There’s a tenth of a mile difference in the estimated distance but considering the TicBand doesn’t have GPS, that really isn’t bad.
Average heart rate and calories were both very close between the two.
Distance/Calories Grade: B+
Heart Rate Sensor
The TicBand seems to have done a very good job monitoring my resting heart rate throughout the day and during sleep. The results were what I would expect and very close to the information the Apple Watch was giving me.
As a 24/7 heart rate monitor the TicBand performed well. During timed running activities it usually did a good job compared against the Apple Watch. Also, I didn’t notice prolonged erratic drops or spikes as it monitored my heart rate during timed activities. Once in a while it did seem to underestimate my heart rate for short periods of time but bounce back to what the Apple Watch was telling me.
Below are the results from a 46-minute treadmill walk/run with screen shots from the Mobvoi app compared against the results of the Apple Watch.
|Distance||2.82 miles||2.46 miles|
|Average HR||105 bpm||112 bpm|
|Peak HR||134 bpm||145 bpm|
Overall, the TicBand performed okay for a budget-friendly fitness tracker compared against probably one of the best smartwatch/fitness trackers available in 2018.
I did notice that the TicBand seemed to underestimate my heart rate by about 6-7 bpm here and there and that is reflected in the data above. Also, there’s quite a bit of difference in the peak heart rate.
Still, the heart rate sensor of the TicBand performed better than most fitness trackers I’ve tested in this price range.
Heart Rate Sensor Grade: B-
I could compare the sleep tracking against the Apple Watch because the Apple Watch doesn’t support sleep tracking, unless you use third-party apps. However, I had a pretty good idea when I fell asleep and a very good idea when I woke up for the tests that I did.
The TicBand did a good job with tracking my sleep. It shows both light and deep sleep and was able to detect when I took a nap on a Sunday afternoon. Some of the cheaper fitness trackers aren’t able to detect sleep except during certain times of the day but the TicBand appears to be able to detect sleep, even if you sleep more than once in a 24-hour period.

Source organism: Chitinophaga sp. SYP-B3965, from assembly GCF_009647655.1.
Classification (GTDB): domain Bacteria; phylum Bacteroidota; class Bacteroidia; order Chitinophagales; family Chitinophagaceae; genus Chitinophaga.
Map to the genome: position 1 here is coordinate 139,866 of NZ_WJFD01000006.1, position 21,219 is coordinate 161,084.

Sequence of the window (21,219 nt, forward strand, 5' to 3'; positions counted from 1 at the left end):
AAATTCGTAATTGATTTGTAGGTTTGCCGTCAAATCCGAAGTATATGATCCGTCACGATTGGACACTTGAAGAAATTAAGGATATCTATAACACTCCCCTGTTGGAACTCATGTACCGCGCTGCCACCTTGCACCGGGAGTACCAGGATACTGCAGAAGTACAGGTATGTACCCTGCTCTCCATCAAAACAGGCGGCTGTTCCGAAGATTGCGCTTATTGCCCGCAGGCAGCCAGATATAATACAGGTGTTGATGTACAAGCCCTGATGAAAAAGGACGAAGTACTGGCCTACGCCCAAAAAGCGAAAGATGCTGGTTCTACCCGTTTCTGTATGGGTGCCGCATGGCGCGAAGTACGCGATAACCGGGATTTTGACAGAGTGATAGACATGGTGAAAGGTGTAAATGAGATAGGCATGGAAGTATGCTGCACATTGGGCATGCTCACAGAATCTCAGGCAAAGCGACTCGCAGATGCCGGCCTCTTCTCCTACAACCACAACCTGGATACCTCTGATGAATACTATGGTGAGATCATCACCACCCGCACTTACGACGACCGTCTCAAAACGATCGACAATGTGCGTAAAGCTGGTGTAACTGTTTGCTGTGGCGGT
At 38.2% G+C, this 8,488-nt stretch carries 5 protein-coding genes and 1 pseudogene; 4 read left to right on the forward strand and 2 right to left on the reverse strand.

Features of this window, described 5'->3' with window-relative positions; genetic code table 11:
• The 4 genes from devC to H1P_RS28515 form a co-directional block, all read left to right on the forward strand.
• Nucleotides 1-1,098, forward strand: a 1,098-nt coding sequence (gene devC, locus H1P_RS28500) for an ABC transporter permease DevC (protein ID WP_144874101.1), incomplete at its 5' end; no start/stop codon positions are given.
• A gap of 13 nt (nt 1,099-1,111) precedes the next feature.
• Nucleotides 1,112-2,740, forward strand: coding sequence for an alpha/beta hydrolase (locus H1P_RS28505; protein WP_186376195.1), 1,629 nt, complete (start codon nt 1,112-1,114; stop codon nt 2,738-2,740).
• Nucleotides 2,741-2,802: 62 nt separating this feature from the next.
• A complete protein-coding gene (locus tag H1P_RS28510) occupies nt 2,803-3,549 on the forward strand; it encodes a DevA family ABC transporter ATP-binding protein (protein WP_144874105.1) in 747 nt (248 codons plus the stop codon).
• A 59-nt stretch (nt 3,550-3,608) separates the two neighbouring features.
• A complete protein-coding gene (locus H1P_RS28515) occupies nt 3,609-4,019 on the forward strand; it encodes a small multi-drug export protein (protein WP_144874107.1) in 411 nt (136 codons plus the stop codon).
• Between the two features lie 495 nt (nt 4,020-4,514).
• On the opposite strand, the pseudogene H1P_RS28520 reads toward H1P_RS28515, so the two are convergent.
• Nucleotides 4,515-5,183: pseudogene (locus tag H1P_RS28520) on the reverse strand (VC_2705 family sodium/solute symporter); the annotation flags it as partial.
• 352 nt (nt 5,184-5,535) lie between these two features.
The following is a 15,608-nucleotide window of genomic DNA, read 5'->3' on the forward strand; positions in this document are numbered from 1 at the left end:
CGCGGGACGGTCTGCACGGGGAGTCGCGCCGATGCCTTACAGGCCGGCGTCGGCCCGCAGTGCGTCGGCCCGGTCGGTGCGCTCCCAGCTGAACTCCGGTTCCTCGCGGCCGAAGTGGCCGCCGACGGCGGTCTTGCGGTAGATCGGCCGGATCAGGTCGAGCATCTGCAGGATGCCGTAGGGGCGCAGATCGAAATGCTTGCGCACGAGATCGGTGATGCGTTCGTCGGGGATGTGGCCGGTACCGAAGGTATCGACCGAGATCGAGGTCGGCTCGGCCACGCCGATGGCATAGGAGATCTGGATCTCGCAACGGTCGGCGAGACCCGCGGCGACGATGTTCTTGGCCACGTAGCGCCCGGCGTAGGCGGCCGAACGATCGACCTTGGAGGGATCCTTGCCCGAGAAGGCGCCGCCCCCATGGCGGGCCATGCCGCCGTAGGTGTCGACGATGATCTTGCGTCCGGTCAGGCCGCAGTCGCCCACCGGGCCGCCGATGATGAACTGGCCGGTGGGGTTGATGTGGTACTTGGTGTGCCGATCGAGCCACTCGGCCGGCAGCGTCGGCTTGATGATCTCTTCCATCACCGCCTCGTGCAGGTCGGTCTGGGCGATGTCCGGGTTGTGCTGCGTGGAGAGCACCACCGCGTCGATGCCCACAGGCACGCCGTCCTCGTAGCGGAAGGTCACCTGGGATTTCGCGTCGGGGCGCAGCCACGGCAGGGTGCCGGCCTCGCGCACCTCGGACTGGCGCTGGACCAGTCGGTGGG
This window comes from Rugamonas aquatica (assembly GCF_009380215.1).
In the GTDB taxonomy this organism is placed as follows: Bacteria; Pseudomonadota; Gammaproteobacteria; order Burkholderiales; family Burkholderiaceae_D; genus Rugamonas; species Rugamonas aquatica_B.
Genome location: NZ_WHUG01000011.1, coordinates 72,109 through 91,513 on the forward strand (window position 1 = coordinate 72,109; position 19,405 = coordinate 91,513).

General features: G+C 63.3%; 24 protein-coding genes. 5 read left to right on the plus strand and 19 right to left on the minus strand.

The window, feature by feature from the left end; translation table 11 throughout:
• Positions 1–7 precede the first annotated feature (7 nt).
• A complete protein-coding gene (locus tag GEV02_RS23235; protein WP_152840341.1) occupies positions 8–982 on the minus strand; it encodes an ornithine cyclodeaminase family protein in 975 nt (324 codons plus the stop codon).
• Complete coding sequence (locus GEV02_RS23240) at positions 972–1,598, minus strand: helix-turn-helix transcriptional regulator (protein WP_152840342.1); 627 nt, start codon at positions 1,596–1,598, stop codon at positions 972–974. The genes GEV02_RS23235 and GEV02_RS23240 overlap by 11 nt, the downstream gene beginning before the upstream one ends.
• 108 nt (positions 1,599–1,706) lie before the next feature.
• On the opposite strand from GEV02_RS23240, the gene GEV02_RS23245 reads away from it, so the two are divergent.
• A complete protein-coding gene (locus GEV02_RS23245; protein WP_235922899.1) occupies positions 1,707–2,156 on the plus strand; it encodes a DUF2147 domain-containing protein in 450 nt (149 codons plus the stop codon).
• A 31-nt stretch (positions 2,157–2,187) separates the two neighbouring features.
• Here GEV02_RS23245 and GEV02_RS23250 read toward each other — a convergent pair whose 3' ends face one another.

So, if you have a night job and sleep during the day, it will be able to detect your sleep. Not all fitness trackers can do this.
So, overall I was happy with the results of the ability of the TicBand to monitor sleep. I also like that it shows a graph for heart rate during sleep too.
In fact, the TicBand through the Mobvoi app will show your heart rate averages for different times of the day.
Sleep Tracking Grade: B+
The TicBand is comfortable to wear and the straps are replaceable. There are push button tabs that need to be pressed in before removing the straps and the click back into place securely.
The screen can be difficult to read in bright sunlight but I didn’t have trouble viewing it. The screen also has tilt-to-wake which means that when you turn your wrist towards you the screen will light up. This can be turned off for night time when you (or your significant other) may not want the screen to light up every time you toss and turn and bed.
Battery life is advertised to be 5 days and I think that is true. This a tracker you’ll probably only need to charge once a week.
It doesn’t have a cord for a charger but instead has a built-in USB end that can be plugged into a USB port on a computer or charging dock. A good thing about this is that you don’t have to worry about bring charging cables with you on trips or losing a charging cable. A con is that the strap has to be removed and you’ll need to purchase or already have a USB charger.
Build Quality Grade: B
The TicBand is a basic fitness tracker for an affordable price that performs well in most areas. I would like to see step tracking improved for those shorter walks. The heart rate sensor performed well in most of my tests and is probably one of the best heart rate sensors in its price range. Distance and calorie estimates were pretty good for a tracker without GPS. The calorie estimates were actually very good in comparison to the Apple Watch. Sleep tracking is something the TicBand appears to do well and better than any other fitness tracker I’ve tested in its price range.
The mobile app for the TicBand is the same app that the Ticwatch E, Ticwatch S, and Ticwatch pro uses so updates and improvements should be expected. This isn’t an app that’s going to be abandoned and never updated. That’s an advantage to purchasing a budget-friendly fitness tracker from a company that has other popular products.
>> View the current price of the TicBand on Amazon